“Kampong spirit” has long been a part of Singapore’s history, stemming from the period before Dutch and Portuguese traders landed on the island’s shores. Kampong translates to “village” in Bahasa Melayu, Singapore’s national language as well as one of the oldest known and most commonly spoken language native to the Malay archipelago. Kampong spirit is a resultant cultural collocation coined to describe positive communal attitude and solidarity between a multi-ethnocultural people, though a common consensus has formed amongst Singaporeans in recent times that kampong spirit has been slowly chipped away at, mostly owing to how the island city experienced a rapid restructuring of its social compact when it skyrocketed from small fishing port under colonial rule to its current standing as one of Asia’s most developed economies in just 58 years since its independence.
The story of the island’s humble beginnings as village fishing and trading port may be common knowledge, but less is known about the way of life native islanders shared with each other further along its busy shores.
What did community life look like on the island before the rapid growth and blooming of the city-state known as Singapore, and what does a meaningful interaction between its past and present look like? That is precisely what the Oval Partnership sought to investigate in the Lost Cities exhibition.
A collaboration with several research groups from local universities Singapore Management University and Singapore Institute of Technology, the exhibition is a purposeful stray-away from past nostalgia-inciting replicas of village settlements in pre-colonial Singapore. Instead, the display was designed to uncover forgotten experiences of pre-colonial urbanism in Asia through a past-meets-present perspective. Guided by exploratory social research trips to satellite islands Pulau Ubin and Lorong Buangkok — the two earliest and last known village settlements of pre-colonial Singapore — the Oval Partnership and its collaborative researchers took to local communities to document and collect first-hand accounts of kampong life in the 21st century, a rare gem of a culture most Singaporeans consider extinct.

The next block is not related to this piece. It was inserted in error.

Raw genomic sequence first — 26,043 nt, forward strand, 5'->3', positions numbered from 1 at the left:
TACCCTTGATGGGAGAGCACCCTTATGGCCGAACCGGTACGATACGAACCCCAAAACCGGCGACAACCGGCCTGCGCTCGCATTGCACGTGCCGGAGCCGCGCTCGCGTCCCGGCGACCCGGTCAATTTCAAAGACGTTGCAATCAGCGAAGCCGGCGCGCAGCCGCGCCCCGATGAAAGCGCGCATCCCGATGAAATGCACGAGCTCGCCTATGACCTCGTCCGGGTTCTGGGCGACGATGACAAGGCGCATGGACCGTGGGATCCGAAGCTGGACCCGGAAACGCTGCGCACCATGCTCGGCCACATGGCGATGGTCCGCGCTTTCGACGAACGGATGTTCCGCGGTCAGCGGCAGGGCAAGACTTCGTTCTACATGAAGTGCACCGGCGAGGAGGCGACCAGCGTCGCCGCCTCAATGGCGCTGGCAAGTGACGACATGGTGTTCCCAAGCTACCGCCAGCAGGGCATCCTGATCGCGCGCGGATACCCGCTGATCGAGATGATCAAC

“This event recreates the experience of a bygone age and enables attendees to explore how life was lived then,” shares Mr Chris Law, Founding Director of The Oval Partnership and visionary behind the exhibition. “Now we have a clearer sight of where we came from and how we were shaped. It deepens our understanding of the giants whose shoulders we stand on so we can build a better world for the generations that come after us.”
An experiential exhibition with three key zones each guided by a reinterpretation of kampong life, the Lost Cities exhibition takes one on a time-travelling journey to a 14th century kampong through the contemporary lens of three key themes: heritage, sustainability and community. The meticulously detailed exhibition explores the world of a fictionalised kampong lead by female village chief, Esah, and how she leads her thriving community to co-exist harmoniously with nature through cultural practices rooted in equality, most of which might even be considered as progressive today.
Visitors of the exhibition can expect both a refreshing perspective of Singapore’s history as well as an admirable display of sustainably sourced exhibit materials, such as locally sourced wood from ethical carpenters and non-profit conservation-advocacy organisations. From interactive displays to creative experiences rooted in historical kampong practices, the exhibition promises an engaging and unforgettable journey through the Lion City reimagined.
In addition to the research-driven exhibition, the Oval Partnership has also tapped into the talents of three multidisciplinary artists, Gilles Massot, Marc Nair and Zen Teh, who have contributed their take on art inspired and honouring Singapore’s kampong heritage.
An immersive experience through time, the Lost Cities exhibition will take place from 18 August to 1 October in Fort Canning Centre for members of the public to journey through Singapore’s first kampong cities and dive into a third space synchronously connecting past and present. For more details on the exhibition, click here.
The Lost Cities Series: Kampong Port Cities of the Pre-colonial Era
- WHEN: 18th August – 1st October 2023 (Weekdays: 10am – 6pm; Weekends: 10am – 10pm)
- WHERE: Fort Canning Centre, Singapore
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A version of this article was first published on GRAZIA Singapore.